When Eric Pickles announced he was to scrap the Audit Commission earlier this year it certainly didn’t signal the end of stories of waste by the quango. The Daily Mail carries a story today about some of their spending over the last few years – revealing just a few of the reasons behind his decision to axe the body.
The Daily Mail reports that over £4.8 million was squandered on lavish parties and highly questionable workshops for their staff. The £4.8 million included spend on things such as a gay rights workshop, £8,000 spent on events at Newmarket races, and £20,000 on a senior stakeholder briefing held at the new Connaught Rooms. In figures released to MPs over £730,000 was also spent on hospitality in its own offices, with a further undisclosed amount on landscaping the grounds surrounding their offices.
One of the organisations who arranged workshops, Steps, explain what the £15,025 paid to them was spent on:
“Steps Drama is helping the Audit Commission to embed a culture of respect amongst its 2,100 employees by co-delivering a training workshop which aims to raise awareness of diversity and encourage individuals to challenge discriminatory behaviour. Called Managing Change for Diversity & Equality, the workshop combines presentations from senior managers at the Audit Commission with drama scenarios, delivered and facilitated by Steps that bring the issues to life. It has been delivered 32 times, in off-site locations throughout England, with around 30 Audit Commission staff attending each session. Three actor-facilitators from Steps run an initial drama scenario, portraying employees in a parallel workplace who have narrow views and negative attitudes to issues such as work-life-balance, sexual orientation and disability. The delegates, as a group, question each character and give advice on how they might change their behaviour in the future.”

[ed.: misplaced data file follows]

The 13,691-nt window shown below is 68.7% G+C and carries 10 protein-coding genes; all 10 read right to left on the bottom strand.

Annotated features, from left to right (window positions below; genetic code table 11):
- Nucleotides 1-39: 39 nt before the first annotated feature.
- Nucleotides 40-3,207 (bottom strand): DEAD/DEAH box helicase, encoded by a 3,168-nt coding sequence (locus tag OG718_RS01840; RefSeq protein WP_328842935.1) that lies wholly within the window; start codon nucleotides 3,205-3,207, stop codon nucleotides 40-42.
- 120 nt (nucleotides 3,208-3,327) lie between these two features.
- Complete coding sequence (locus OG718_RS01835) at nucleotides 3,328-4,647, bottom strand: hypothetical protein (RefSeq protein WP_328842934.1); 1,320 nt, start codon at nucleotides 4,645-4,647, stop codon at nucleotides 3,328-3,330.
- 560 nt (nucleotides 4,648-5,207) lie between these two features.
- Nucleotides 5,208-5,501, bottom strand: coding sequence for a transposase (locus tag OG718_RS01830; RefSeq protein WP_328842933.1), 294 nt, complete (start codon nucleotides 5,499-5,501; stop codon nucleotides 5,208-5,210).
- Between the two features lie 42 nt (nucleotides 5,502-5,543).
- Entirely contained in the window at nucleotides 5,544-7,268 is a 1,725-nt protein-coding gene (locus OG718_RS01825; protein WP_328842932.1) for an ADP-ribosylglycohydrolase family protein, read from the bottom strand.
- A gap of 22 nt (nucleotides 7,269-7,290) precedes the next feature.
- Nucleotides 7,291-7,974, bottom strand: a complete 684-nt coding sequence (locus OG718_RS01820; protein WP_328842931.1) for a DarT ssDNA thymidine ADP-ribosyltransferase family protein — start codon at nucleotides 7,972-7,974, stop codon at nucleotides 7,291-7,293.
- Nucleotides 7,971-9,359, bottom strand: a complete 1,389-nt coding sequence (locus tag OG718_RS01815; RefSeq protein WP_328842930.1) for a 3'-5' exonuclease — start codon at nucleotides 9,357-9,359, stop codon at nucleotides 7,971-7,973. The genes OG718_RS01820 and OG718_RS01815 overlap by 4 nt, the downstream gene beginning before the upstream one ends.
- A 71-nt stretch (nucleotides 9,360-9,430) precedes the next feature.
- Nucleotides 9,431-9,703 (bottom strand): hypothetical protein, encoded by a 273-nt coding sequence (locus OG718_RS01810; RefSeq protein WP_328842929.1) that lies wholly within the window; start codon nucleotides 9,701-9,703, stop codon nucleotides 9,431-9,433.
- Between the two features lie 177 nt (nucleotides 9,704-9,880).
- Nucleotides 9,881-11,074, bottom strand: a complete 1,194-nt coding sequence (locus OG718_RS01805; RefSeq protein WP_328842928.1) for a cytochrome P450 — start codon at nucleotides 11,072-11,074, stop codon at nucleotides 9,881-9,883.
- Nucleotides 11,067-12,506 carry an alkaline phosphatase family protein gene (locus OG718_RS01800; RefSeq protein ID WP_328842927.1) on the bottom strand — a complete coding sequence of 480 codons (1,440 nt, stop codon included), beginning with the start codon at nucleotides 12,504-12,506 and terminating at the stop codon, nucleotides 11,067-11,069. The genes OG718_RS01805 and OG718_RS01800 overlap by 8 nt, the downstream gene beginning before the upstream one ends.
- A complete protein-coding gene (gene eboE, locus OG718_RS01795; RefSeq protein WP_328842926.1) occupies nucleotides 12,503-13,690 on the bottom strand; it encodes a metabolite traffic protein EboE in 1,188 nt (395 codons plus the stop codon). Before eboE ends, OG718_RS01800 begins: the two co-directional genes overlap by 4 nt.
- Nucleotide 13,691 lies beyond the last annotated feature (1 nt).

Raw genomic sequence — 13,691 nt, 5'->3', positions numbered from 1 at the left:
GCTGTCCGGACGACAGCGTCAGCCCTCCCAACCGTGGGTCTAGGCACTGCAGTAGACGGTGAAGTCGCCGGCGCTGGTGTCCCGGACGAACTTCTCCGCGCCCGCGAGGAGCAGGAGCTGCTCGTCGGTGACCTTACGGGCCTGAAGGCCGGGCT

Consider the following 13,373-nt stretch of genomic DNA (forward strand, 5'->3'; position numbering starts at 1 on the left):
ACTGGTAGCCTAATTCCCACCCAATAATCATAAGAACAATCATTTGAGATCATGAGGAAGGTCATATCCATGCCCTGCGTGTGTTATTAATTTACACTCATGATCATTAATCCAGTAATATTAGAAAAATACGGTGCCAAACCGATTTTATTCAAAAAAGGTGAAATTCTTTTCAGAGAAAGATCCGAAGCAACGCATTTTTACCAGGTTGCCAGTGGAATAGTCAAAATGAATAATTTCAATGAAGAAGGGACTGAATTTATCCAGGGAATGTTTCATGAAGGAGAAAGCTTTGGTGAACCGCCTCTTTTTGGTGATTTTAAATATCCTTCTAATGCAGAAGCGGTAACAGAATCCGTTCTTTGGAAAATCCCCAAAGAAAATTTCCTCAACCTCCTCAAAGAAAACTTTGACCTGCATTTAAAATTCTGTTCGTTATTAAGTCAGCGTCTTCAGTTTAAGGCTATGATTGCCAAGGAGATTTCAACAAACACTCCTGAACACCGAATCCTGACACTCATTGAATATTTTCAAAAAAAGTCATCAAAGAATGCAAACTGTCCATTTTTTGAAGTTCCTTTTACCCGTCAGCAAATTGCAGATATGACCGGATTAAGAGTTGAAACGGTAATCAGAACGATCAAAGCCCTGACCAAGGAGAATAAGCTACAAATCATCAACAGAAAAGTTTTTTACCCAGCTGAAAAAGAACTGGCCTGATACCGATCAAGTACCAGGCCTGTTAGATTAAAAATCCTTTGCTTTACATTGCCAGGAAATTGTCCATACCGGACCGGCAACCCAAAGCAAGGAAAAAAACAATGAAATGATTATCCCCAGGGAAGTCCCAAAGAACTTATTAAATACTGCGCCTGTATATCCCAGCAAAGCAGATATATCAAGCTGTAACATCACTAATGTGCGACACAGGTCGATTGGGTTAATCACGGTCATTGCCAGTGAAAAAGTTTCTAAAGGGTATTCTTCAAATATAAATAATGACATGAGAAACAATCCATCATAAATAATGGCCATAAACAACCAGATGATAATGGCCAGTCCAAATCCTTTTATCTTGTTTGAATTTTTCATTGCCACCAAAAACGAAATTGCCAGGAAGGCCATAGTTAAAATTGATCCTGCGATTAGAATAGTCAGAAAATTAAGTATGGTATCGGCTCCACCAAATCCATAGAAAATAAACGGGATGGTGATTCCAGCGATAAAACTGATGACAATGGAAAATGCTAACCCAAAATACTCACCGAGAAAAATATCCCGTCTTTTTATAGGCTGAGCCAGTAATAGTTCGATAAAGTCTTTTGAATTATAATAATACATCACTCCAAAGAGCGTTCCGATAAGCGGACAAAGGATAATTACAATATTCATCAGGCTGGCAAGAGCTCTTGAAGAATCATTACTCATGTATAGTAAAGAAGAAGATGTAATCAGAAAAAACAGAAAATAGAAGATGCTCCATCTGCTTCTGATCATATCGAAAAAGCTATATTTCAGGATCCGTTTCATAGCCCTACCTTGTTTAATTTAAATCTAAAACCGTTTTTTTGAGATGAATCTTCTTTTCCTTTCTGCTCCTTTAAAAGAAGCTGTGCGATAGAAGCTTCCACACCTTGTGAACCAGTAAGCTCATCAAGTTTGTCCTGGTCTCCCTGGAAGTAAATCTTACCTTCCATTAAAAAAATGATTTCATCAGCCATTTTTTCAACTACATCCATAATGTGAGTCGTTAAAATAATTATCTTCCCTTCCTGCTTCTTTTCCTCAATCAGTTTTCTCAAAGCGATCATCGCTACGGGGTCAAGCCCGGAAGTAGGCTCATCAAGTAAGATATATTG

For a body that was supposed to audit accounts, this a huge waste of time and money. In our paper on unnecessary jobs we explained that public bodies often have statutory requirements to fulfil, as they do with diversity and equality. But this example shows how above and beyond some organisations went to promote this policy agenda. The result is always spending more taxpayers’ money.
We would welcome the spending of all quangos revealed to this extent. Waste like this has slipped under the radar for years but with transparency we have accountability. And that is something taxpayers’ find so infuriating about quangos – they’ve been too distant for too long. They must be called before their relevant Select Committee annually so that elected politicians can scrutinise previous budgets and approve future spending plans.